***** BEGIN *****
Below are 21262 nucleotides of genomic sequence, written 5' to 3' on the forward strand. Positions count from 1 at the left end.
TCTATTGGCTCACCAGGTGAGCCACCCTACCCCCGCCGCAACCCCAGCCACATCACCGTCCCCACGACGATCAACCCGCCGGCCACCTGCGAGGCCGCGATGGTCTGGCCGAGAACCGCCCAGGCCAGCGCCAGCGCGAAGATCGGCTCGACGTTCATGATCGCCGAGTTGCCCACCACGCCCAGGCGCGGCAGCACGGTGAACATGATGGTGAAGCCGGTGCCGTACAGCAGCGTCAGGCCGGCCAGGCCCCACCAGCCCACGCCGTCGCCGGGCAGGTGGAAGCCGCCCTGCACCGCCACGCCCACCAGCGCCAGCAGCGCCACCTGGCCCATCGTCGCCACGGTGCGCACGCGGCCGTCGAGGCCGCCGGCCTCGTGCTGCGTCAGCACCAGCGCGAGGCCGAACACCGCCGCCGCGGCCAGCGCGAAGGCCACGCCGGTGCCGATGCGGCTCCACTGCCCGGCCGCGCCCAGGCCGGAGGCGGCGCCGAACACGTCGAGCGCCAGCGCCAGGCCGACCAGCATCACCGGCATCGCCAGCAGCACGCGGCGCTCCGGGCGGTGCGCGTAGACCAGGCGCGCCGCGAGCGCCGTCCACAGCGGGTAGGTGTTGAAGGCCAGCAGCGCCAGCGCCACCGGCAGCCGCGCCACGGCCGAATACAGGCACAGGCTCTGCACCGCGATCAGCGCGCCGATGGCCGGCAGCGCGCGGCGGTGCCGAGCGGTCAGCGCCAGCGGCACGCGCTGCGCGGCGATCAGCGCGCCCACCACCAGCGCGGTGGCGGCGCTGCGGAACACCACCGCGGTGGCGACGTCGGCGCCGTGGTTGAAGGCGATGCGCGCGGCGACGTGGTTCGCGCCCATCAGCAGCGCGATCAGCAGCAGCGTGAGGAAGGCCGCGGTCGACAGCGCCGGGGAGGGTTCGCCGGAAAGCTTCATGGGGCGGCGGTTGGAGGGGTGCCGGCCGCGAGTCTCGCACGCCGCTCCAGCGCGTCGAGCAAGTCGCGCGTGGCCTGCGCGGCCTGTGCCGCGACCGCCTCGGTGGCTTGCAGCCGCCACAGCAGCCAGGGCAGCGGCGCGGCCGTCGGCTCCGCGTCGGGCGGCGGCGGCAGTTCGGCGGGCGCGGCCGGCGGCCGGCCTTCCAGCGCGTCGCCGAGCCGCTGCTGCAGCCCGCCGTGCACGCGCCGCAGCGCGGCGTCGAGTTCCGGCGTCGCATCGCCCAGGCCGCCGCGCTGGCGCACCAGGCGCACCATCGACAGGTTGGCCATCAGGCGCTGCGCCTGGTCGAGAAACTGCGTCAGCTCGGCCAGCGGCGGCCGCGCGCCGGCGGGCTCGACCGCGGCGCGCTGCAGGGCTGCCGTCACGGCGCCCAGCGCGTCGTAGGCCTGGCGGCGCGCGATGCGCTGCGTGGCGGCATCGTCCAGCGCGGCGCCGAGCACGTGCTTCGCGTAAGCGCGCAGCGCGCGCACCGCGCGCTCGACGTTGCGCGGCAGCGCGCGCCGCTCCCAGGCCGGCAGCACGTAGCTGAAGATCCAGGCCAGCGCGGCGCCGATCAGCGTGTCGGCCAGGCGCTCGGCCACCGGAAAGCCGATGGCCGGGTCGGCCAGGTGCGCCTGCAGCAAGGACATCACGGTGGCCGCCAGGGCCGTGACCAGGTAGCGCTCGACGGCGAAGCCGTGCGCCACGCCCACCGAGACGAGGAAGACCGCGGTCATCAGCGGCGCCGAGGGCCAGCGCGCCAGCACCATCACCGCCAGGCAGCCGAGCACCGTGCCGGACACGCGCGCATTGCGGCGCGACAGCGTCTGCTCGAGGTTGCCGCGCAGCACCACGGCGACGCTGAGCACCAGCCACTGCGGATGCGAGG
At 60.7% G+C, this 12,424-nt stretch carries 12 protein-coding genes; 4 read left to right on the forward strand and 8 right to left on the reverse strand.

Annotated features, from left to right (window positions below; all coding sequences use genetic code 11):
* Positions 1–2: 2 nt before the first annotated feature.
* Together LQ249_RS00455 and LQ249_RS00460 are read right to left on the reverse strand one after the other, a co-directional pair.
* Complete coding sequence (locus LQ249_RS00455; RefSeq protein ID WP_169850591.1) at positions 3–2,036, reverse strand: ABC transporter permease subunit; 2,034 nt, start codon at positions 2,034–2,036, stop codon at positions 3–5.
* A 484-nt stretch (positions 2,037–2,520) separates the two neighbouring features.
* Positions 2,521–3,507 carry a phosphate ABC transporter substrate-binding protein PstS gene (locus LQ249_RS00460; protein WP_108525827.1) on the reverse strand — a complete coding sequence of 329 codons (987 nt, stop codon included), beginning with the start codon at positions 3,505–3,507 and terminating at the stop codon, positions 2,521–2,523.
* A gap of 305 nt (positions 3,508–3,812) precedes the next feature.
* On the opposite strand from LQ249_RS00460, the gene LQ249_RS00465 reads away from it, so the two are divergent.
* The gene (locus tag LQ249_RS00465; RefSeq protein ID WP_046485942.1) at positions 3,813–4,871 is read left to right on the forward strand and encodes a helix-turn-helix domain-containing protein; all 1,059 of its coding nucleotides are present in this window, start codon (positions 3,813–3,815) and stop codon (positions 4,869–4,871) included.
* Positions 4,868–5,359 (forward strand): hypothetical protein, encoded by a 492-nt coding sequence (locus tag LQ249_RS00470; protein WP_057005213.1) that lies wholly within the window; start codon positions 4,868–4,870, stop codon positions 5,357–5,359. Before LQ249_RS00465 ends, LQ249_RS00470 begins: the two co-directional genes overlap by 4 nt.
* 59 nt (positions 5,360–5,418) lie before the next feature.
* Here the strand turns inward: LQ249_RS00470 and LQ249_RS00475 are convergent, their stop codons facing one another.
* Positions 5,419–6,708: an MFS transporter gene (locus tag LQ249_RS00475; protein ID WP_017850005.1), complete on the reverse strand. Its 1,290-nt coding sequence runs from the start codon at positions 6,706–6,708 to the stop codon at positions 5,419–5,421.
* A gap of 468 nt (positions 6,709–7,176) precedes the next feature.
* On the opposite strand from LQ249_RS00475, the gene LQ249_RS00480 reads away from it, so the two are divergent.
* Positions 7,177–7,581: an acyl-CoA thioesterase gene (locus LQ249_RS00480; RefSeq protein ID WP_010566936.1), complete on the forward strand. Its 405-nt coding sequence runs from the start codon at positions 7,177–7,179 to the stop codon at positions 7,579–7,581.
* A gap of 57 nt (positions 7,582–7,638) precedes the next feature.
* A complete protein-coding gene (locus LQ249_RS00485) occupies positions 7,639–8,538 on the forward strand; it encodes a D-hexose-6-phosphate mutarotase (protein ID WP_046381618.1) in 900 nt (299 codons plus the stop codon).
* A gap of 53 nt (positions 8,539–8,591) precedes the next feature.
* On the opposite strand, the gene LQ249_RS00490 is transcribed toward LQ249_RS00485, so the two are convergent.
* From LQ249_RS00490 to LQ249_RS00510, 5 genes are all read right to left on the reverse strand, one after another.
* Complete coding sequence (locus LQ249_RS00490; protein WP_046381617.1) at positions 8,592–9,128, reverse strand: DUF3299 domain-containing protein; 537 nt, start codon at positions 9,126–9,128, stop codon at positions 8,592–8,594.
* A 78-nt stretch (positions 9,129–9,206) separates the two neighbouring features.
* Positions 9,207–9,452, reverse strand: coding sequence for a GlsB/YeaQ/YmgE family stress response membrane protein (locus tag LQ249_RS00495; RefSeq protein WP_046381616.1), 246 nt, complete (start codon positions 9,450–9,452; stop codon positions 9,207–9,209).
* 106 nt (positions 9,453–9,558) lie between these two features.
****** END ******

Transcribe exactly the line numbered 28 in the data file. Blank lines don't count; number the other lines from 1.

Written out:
* 106 nt (positions 9,453–9,558) lie between these two features.